Gus Greensmith believes he “realistically could’ve been fourth” on Rally Portugal without his puncture and throttle issues but confessed he “didn’t expect” his pace to have improved so quickly since changing co-drivers in March.
Greensmith equaled his best ever World Rally Championship finish of fifth in Portugal but the pace he displayed marked it out as his most impressive start in a World Rally Car to date.
The M-Sport driver was joint third-fastest, just 0.5 seconds shy of stage winner Ott Tänak, on the event’s first test and would set a top-three stage time on another five of the event’s 20 stages.
He was just 10.8s from the lead before picking up a puncture on Friday, and then an intermittent throttle problem pegged him back further on Saturday and restricted him to fifth.
When it was put to him by DirtFish that this was without question his best performance in the WRC, Greensmith said: “Yeah I would agree there. Without a puncture and without some of the issues I think we could’ve realistically been fourth.
“The podium was a step too far away but going from where we were at the start of the year, this is a big step forward so I can only be happy.”
Greensmith’s season began with a very distant eighth on the Monte Carlo Rally and an anonymous ninth on Arctic Rally Finland.
But since ending his partnership with Elliott Edmondson and securing the services and experience of Chris Patterson for Rally Croatia, M-Sport has noticed an upturn in both Greensmith’s pace and assurance behind the wheel.
Greensmith thinks his improved form is down to “a combination of things” but agrees “the obvious one is the introduction of Chris to the car”.
“This is the exact reason we wanted him here but even I didn’t expect it to be improving this quickly,” he said. “Clearly he’s unlocking something inside me so that’s good.
“He’s making a big difference and we’ve worked pretty much every day, we’re on the phone for a good hour discussing things, going through things so it’s been a lot of hard work but to be honest [but] even I didn’t expect the progression from where I was to where I am to be so quick.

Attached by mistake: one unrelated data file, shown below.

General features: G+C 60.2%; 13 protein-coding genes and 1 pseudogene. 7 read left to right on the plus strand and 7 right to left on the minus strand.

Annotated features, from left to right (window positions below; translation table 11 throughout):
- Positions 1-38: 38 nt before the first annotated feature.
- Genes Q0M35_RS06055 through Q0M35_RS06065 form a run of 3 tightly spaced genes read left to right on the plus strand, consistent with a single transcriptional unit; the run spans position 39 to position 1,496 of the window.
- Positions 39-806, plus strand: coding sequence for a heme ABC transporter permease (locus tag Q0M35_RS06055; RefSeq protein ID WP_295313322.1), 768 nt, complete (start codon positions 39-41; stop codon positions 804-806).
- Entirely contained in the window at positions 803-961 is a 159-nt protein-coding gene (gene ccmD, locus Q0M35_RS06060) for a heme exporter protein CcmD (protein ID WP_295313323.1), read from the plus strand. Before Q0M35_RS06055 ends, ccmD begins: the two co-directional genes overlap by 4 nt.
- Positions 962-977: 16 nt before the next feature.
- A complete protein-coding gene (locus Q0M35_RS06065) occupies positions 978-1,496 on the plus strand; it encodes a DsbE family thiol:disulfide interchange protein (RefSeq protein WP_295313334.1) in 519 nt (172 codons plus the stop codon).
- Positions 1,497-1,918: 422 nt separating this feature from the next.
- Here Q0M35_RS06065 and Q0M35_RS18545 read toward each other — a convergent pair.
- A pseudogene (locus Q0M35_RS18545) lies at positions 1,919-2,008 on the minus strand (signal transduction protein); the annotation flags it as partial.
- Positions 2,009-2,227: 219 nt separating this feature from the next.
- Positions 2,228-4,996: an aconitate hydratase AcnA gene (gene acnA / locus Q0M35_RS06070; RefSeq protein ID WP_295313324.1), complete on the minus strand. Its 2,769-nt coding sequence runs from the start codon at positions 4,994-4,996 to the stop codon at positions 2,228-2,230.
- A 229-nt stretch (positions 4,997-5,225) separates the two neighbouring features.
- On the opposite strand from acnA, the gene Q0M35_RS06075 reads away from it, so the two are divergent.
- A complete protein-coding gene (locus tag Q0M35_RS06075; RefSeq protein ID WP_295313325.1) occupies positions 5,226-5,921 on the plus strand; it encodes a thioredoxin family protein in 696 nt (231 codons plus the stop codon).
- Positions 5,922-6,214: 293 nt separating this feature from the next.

“It’s just flowing so nicely, I’m just enjoying myself driving, not particularly stressed. Like I was getting frustrated because I just wasn’t getting the results but I was putting in the work but clearly I was putting in the wrong kind of work.
“And with Chris, he’s shown me what needs to be done and the times are just coming now, easily.”
Some of the things Patterson has worked on with Greensmith include his pacenotes, specifically removing some of the detail “so you’re not going to lose a tenth by thinking about them, you’re just going to drive to them.”
Greensmith has also grown in confidence with testing, and he feels improvements he made to the Fiesta WRC helped bring the car to his liking for Portugal.
“I’ve always studied a lot of onboards: the fastest, my team-mates and my driving and there was kind of a recurring theme of how to be quick in Portugal,” he explained.
“So I said to my engineers “this is the way I want to take the car,” so I had to take a little bit of control over the direction the car would go for the rally but I feel like it’s been the exact right step. We’re a lot closer now than we have been this year.”
The fact it was on Rally Portugal, Greensmith’s favorite WRC event, could have played a factor in his new-found speed, but Greensmith insisted “the difference is not where I am, it’s who’s giving me this input.”
The target now is the same again on next week’s Rally Italy.
“We just need to be in the top five consistently,” he said.
“[Last] weekend I think we would have been in the top five without problems regardless just based on pace, so we just need to carry on with that really. Top five’s a good place to be I think given where we are.”